Hydraulic brakes are quite simple in their basic operation, but can sometimes be difficult to troubleshoot.
Basically, a piston presses on a hydraulic fluid, which presses other pistons against the brake shoes.
Total failure is rare, but usually indicates where you should be looking to find the problem.
Typical points of failure are:
- Brake shoes/pads. Shoes are used on drum brakes, pads on disk brakes. While they aren't typically the cause of total failure, they can be a problem.
- Low brake fluid. Sometimes worn brake pads can result in significant piston movement inside the caliper. That can cause low brake fluid inside the reservoir. Check the fluid level.
- Leaky master cylinder or slave cylinder. Usually you'll see fluid leaking around the inside of the wheels or down from the master cylinder.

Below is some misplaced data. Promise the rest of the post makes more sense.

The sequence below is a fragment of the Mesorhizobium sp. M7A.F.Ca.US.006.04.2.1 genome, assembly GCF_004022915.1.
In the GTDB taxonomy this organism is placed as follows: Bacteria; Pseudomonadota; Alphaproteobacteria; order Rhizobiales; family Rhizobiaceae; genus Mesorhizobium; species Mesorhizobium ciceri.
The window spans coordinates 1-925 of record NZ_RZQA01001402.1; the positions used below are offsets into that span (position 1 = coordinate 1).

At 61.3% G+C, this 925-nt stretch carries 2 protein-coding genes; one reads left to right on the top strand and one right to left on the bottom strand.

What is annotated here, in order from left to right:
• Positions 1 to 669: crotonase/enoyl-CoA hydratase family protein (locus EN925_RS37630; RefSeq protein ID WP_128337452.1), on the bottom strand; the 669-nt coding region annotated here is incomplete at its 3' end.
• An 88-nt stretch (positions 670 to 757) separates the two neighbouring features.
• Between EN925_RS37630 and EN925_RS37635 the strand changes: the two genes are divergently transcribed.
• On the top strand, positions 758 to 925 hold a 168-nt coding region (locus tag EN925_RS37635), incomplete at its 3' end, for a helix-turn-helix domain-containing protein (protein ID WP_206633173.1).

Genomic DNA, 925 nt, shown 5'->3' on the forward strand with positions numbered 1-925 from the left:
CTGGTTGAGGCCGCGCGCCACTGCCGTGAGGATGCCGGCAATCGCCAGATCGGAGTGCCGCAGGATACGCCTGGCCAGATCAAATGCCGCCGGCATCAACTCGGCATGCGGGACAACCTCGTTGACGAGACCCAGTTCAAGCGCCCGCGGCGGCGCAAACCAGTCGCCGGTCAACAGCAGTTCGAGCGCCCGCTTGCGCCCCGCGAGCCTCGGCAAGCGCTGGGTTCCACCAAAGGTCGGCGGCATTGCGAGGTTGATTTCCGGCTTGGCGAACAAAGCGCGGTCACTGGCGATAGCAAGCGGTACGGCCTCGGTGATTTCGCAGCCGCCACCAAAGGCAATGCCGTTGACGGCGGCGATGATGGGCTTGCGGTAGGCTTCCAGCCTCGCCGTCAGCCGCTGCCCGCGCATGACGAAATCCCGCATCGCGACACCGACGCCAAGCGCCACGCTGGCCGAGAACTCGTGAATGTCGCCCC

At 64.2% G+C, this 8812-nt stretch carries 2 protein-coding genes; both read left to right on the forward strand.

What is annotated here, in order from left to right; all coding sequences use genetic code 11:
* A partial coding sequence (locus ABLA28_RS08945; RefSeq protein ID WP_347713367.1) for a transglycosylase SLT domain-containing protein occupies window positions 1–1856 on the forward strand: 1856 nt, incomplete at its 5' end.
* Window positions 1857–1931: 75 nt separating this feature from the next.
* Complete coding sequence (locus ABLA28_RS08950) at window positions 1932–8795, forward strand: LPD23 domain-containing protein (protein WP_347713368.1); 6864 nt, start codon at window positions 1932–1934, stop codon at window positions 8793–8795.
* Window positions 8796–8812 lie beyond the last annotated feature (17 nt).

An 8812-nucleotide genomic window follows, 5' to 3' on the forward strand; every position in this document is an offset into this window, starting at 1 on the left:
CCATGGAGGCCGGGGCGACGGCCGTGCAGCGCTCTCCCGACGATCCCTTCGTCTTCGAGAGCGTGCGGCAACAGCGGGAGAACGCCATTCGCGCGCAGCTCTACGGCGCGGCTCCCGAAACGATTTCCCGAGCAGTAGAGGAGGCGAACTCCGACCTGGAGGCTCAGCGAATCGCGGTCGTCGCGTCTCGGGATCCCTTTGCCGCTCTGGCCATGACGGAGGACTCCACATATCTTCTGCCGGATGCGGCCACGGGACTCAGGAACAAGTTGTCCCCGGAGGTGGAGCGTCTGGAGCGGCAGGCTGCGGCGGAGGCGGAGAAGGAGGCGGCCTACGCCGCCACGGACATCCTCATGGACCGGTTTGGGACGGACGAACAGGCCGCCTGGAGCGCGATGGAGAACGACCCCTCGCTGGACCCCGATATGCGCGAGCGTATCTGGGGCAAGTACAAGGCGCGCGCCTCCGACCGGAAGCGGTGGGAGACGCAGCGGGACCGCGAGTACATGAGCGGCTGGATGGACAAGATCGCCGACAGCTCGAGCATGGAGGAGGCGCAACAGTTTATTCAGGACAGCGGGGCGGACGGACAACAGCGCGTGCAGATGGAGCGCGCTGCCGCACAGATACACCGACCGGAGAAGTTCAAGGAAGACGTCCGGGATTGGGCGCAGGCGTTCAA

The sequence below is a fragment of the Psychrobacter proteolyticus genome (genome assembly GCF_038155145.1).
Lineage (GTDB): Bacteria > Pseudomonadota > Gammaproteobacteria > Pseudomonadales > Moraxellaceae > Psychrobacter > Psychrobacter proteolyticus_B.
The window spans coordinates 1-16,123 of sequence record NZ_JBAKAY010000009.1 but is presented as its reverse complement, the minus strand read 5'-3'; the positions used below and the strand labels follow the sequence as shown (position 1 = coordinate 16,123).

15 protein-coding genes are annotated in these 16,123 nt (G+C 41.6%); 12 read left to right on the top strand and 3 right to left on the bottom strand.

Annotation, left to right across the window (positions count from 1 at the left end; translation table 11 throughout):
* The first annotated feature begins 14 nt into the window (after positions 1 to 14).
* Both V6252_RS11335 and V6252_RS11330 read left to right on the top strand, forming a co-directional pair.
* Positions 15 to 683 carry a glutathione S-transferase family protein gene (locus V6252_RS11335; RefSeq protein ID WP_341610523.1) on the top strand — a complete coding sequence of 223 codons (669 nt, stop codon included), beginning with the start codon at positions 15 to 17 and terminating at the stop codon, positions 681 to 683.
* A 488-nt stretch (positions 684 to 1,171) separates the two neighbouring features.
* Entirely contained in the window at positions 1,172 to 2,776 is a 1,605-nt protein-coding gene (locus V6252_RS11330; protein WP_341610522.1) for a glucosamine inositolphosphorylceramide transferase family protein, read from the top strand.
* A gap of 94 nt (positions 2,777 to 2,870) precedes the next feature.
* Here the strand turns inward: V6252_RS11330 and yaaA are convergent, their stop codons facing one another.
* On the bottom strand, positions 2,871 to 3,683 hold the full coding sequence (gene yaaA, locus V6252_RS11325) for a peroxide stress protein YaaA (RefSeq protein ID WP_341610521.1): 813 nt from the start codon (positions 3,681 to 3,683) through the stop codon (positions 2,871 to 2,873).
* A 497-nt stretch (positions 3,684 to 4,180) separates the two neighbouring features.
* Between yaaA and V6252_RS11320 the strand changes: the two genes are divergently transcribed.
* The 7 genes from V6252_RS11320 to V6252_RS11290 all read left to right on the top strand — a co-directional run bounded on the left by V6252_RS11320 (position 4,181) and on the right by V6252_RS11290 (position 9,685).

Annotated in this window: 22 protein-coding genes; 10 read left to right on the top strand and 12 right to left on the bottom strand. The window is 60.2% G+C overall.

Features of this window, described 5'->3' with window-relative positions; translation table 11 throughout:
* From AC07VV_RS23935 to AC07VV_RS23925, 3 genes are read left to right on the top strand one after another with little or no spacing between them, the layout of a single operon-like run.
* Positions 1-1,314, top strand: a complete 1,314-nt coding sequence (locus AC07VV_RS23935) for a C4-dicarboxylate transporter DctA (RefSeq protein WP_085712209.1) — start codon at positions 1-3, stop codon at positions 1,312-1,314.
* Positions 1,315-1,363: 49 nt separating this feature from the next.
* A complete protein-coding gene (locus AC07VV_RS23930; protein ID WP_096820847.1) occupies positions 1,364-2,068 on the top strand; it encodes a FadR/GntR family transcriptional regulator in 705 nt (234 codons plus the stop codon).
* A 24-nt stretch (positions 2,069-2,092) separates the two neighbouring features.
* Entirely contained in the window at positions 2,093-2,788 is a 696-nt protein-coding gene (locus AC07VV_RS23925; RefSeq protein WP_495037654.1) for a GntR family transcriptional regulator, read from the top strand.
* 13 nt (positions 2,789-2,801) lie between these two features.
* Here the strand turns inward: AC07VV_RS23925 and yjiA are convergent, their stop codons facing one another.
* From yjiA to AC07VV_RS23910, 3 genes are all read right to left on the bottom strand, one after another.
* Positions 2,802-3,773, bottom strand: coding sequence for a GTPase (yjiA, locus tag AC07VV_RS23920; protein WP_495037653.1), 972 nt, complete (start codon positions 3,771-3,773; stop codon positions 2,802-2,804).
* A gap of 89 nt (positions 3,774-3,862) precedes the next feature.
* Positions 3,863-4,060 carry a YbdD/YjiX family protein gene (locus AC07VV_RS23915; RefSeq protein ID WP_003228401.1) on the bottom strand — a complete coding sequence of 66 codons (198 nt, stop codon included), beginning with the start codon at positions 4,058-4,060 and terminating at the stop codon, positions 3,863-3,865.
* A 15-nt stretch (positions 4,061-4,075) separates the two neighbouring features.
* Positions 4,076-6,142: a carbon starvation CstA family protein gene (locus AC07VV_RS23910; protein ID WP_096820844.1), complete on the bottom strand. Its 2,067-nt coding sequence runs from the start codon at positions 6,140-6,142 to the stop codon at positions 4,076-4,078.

- Air in the brake line. If there is a poor seal on the master cylinder or if the brake fluid has been allowed to run out, it's possible that you may air in the line. The hydraulic line must be purged of all air for hydraulic brakes to function properly. If you haven't done it before, enlist the help of a mechanically inclined friend who has a little experience with bleeding the brakes.
Of course, it's always possible that a flexible brake line has ruptured or been cut or some other damage has occurred, but that's rare.